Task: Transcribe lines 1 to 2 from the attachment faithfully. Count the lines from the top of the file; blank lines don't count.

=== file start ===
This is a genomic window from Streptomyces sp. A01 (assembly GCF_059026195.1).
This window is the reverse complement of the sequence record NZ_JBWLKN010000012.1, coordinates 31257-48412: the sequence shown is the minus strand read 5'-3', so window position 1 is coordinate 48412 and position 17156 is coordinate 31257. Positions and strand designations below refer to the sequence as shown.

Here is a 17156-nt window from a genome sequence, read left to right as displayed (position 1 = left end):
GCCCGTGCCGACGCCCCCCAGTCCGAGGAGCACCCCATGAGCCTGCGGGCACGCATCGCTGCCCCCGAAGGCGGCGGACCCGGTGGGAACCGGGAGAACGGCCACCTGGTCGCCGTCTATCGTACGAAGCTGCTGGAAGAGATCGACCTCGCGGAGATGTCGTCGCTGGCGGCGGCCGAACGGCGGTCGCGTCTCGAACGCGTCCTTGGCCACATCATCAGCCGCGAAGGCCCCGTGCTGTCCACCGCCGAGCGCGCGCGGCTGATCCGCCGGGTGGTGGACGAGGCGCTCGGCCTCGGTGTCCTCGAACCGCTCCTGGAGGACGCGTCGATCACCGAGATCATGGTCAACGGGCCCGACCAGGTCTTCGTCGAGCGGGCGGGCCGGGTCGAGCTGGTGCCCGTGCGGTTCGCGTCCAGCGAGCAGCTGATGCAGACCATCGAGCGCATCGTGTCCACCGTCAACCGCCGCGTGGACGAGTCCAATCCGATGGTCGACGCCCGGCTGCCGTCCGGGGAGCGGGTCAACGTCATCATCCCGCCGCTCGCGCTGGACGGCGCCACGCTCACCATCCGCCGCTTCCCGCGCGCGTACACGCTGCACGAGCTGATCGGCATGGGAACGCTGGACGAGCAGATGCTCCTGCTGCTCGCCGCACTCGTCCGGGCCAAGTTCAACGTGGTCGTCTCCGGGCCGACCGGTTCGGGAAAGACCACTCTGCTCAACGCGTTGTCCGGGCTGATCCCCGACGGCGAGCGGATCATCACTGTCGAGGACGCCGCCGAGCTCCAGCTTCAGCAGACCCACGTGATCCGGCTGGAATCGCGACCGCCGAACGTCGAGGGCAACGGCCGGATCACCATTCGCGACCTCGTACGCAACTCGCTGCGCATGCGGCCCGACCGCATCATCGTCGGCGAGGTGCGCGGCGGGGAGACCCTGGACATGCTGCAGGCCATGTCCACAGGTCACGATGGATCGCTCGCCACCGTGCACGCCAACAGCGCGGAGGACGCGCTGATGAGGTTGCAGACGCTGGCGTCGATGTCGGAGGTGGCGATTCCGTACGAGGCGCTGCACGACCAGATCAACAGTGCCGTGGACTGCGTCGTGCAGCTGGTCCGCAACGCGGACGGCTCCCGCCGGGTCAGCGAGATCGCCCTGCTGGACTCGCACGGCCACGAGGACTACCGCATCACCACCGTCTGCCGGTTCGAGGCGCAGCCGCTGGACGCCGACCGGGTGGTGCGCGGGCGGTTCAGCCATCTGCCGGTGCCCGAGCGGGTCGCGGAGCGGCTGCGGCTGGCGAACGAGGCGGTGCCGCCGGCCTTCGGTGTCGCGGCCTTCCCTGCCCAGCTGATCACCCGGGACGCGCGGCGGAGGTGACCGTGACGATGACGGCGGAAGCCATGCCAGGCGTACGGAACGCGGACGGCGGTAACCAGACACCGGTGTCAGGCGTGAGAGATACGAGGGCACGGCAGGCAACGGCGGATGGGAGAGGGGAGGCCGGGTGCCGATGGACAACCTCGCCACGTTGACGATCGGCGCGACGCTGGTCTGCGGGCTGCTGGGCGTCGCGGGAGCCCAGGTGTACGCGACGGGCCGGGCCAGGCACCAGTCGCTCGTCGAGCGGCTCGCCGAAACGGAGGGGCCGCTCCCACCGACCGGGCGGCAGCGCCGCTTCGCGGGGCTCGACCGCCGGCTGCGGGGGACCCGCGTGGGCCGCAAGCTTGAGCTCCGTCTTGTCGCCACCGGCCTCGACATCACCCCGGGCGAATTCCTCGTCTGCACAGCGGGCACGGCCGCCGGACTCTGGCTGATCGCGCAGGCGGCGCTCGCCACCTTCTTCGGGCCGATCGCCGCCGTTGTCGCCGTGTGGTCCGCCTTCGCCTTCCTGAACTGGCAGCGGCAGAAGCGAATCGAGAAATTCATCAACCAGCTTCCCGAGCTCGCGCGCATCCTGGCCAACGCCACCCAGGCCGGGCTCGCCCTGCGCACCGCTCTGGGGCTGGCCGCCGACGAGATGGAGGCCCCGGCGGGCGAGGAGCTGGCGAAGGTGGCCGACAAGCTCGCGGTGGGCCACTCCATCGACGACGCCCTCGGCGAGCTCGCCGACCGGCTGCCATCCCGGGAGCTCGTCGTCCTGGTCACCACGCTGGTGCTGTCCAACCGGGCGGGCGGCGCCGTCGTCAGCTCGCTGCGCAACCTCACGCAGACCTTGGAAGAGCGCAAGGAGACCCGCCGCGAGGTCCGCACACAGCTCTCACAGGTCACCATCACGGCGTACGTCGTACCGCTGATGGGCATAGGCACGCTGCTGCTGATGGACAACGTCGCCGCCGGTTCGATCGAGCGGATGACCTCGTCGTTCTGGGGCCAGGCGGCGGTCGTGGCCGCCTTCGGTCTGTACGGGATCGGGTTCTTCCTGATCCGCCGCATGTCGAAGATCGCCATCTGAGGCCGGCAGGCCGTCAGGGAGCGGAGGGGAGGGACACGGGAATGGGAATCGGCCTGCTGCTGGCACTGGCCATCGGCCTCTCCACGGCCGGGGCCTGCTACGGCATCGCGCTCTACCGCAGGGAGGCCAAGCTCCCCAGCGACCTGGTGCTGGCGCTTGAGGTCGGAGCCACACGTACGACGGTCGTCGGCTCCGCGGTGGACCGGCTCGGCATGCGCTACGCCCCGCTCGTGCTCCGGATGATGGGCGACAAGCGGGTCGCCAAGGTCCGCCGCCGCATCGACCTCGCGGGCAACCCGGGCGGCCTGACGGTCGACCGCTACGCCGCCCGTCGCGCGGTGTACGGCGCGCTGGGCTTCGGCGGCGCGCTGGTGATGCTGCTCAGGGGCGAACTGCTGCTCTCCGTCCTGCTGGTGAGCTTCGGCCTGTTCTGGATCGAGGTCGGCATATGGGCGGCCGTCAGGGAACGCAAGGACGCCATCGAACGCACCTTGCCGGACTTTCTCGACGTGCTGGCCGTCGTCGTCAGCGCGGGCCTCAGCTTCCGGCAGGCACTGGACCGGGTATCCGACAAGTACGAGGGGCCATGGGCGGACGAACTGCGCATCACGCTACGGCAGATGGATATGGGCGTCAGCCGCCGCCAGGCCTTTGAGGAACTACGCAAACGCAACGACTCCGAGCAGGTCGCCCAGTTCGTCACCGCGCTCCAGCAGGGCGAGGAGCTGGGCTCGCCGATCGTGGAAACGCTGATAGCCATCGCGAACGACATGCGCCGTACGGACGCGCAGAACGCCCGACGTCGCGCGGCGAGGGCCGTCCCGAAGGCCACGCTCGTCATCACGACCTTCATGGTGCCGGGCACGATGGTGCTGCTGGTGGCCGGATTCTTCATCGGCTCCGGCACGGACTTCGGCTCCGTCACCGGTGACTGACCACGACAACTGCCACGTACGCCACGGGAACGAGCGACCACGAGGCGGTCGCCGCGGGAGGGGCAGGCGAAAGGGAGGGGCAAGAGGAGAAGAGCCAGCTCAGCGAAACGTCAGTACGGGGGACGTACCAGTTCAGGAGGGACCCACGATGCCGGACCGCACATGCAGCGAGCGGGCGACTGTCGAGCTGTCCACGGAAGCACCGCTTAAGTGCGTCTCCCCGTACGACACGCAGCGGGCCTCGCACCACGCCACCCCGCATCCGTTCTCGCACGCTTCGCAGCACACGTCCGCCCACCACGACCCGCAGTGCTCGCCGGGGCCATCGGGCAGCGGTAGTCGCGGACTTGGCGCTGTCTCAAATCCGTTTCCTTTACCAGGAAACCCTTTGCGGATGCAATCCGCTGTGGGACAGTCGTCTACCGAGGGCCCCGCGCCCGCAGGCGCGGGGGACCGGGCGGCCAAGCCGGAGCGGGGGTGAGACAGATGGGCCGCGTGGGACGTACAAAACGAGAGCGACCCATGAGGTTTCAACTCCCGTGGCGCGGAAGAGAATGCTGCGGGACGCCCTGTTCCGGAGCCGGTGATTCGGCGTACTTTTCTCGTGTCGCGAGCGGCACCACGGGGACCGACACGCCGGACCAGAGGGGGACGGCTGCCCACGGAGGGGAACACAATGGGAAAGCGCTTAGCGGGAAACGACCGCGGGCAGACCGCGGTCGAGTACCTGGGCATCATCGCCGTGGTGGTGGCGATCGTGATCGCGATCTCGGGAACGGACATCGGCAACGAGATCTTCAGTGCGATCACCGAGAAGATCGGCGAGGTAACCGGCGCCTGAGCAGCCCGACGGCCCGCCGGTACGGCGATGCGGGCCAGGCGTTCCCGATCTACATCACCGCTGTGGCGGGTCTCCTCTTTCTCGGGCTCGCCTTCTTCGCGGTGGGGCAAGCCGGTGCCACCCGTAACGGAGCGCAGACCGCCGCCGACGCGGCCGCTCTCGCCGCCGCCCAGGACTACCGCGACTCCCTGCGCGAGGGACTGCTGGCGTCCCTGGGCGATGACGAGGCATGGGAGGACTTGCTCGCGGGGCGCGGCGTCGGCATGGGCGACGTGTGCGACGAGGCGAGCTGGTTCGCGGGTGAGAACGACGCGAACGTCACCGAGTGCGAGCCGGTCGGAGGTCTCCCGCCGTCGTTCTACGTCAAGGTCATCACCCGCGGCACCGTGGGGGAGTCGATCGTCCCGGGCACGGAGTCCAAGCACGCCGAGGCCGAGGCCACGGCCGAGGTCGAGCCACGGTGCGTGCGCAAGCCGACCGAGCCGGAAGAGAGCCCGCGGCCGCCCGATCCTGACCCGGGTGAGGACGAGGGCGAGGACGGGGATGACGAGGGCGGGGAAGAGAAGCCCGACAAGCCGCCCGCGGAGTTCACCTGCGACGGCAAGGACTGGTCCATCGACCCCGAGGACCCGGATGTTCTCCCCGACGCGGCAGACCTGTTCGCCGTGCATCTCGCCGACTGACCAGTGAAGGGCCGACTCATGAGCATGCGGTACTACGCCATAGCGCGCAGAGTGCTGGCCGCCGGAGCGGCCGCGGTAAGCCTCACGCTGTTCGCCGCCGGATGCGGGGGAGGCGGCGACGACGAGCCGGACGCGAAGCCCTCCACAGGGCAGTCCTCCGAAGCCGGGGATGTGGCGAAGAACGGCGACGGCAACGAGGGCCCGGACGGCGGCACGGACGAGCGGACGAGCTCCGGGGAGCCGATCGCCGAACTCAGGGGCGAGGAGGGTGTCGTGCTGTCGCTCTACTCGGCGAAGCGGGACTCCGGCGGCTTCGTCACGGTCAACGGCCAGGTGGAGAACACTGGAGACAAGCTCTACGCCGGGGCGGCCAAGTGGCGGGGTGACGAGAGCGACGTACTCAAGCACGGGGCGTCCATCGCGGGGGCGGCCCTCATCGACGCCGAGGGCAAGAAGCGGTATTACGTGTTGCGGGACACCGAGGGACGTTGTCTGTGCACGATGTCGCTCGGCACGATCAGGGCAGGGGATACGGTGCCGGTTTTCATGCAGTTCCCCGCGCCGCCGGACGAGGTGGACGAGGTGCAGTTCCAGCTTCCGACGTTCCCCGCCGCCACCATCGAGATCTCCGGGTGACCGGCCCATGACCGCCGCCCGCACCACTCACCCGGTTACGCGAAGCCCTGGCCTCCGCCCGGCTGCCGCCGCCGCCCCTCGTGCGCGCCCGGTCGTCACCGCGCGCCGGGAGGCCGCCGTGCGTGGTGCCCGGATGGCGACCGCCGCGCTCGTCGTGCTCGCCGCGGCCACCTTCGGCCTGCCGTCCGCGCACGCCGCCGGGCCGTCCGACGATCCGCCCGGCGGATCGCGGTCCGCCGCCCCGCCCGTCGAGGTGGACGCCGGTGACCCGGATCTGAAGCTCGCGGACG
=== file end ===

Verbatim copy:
This is a genomic window from Streptomyces sp. A01 (assembly GCF_059026195.1).
This window is the reverse complement of the sequence record NZ_JBWLKN010000012.1, coordinates 31257-48412: the sequence shown is the minus strand read 5'-3', so window position 1 is coordinate 48412 and position 17156 is coordinate 31257. Positions and strand designations below refer to the sequence as shown.